“I am currently quite liberal in my criteria for taking on projects, because I want to obtain as much experience as possible. Besides responding to creatives literally reaching out to me, I also reach out to creatives asking to work on their projects. I gravitate towards projects run by creatives I have worked with before. As my knowledge increases, I will be more discerning: I have requested the script for quite a while, but more recently, I have started asking about their plans, schedule, and budget. I have to gain the ability to determine if I think a project is well thought out and likely to be successfully completed. I also have to realize I cannot take on everything and I have to learn to prioritize.”

You have quite a good diversified portfolio and mostly short films and new media, is there a particular genre you like to focus on and why?!

I do not focus on any one genre. Every genre is different in what is required of the actors, and working on-set on different genres allows me to learn more about what an actor does to prepare for such roles. A couple of examples – In the comedy-drama, we get to see the actors deal with serious issues, but can flip it and also act comically. In the crime drama we get to see actors portray crooks, cops, and corrupt politicians and officials, and have to react to violent situations.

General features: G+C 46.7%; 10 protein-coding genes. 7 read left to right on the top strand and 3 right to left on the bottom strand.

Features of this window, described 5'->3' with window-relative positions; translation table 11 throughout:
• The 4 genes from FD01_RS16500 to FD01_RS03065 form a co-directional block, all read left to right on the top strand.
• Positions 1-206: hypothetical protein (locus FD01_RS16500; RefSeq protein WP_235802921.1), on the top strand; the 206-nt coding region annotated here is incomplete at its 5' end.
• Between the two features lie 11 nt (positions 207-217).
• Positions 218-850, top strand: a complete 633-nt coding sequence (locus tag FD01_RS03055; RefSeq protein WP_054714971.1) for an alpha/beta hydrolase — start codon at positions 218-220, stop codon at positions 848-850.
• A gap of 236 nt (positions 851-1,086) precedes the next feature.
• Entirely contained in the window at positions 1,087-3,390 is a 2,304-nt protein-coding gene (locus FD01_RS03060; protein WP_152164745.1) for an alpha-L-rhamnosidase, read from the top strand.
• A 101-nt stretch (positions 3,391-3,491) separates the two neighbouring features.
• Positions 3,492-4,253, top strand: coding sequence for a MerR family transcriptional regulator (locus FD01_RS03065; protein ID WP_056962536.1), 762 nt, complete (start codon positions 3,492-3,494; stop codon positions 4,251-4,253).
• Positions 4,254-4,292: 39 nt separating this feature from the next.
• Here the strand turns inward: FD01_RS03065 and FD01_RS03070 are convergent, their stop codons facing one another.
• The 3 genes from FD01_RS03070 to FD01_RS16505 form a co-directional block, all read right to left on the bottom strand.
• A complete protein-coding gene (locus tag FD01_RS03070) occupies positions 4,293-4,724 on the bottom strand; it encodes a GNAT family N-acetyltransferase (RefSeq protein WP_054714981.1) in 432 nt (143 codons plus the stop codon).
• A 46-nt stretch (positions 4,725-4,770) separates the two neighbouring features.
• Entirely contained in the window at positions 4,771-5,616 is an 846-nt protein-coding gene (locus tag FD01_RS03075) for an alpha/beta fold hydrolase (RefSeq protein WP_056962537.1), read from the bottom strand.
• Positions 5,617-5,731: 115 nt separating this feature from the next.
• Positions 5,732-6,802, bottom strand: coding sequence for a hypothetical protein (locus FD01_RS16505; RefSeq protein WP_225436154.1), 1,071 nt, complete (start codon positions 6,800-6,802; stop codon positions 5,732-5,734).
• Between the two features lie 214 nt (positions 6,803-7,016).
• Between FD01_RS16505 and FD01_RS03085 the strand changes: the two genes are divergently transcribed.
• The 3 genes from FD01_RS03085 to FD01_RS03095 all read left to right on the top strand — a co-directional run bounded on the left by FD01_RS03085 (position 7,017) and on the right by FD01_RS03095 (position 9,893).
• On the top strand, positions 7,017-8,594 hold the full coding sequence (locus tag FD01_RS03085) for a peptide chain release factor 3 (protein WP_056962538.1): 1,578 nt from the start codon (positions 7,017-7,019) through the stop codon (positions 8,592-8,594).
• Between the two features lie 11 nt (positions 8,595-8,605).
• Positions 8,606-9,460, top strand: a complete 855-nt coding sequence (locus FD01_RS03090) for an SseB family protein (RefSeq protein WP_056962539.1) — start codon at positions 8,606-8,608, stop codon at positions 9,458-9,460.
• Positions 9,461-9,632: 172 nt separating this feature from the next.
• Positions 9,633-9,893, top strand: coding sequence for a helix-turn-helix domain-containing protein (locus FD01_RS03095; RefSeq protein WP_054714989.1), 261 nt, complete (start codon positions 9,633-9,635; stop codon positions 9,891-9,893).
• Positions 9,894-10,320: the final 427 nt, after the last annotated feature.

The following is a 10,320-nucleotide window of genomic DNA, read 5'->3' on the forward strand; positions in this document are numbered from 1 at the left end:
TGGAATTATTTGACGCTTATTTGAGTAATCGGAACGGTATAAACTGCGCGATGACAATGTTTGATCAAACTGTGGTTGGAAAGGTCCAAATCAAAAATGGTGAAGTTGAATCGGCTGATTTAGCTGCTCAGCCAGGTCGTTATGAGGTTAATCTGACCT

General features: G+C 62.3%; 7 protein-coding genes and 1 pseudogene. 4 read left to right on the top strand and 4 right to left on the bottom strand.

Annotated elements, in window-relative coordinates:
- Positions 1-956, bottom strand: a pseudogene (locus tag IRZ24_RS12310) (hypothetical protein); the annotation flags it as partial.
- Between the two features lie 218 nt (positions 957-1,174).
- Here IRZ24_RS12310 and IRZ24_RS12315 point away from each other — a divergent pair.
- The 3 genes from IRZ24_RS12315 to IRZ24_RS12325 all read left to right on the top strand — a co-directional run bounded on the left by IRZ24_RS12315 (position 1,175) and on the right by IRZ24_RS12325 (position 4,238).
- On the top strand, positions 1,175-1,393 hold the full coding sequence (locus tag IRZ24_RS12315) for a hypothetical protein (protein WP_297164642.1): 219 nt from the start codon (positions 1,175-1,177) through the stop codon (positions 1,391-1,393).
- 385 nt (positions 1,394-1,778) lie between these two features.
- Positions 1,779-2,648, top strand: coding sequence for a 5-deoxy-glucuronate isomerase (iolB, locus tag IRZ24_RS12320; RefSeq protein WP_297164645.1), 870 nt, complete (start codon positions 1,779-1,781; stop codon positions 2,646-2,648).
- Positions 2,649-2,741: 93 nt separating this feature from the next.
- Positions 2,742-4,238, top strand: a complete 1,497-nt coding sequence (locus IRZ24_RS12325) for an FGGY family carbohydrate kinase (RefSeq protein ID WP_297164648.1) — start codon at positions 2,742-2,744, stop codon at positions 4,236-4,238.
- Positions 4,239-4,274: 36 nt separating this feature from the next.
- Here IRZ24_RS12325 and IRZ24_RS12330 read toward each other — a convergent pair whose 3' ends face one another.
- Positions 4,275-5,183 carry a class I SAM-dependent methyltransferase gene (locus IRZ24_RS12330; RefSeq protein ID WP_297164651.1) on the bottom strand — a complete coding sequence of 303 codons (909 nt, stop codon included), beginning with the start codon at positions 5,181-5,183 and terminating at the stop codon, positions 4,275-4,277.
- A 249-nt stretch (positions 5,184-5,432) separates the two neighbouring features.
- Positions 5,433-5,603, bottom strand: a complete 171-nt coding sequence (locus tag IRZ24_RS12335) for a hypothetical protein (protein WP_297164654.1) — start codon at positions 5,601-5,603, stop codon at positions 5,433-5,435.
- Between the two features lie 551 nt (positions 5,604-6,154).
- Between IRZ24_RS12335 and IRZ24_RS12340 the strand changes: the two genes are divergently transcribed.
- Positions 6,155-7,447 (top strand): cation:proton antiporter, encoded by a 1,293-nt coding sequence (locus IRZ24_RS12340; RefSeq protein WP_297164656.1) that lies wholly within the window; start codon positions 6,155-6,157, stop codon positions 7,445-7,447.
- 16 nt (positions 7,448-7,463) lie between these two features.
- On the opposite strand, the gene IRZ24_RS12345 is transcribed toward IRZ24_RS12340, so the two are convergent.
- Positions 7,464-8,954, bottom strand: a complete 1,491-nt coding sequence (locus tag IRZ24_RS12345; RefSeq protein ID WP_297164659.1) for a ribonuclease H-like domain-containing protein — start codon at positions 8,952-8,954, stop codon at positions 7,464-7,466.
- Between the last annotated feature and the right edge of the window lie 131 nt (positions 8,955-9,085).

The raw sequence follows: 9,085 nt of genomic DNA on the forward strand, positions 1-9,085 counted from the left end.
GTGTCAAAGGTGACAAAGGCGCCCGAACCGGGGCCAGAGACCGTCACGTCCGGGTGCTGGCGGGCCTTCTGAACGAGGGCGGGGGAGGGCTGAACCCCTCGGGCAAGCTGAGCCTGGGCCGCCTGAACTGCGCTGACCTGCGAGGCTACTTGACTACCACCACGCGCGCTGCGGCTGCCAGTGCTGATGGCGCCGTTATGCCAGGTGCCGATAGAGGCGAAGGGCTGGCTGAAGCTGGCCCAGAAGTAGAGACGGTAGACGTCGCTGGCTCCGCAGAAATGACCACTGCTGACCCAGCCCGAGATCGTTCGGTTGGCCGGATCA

What are the key factors that make a film successful?

What does “successful” mean? Financial? Artistic? Cultural? A producer’s definition of success would be positive financial results as compare to the cost to produce, including minimal drop-off in revenue week to week from movie theatre exposition. A director’s definition of success would be artistic – they got their message across to the audience. Positive word of mouth – people seeing the film recommends it to others. Sometimes a film has terrible box office results when first released, but over the course of time, it will be regarded as a classic, because it gets embedded in our cultural experience – another sign of success.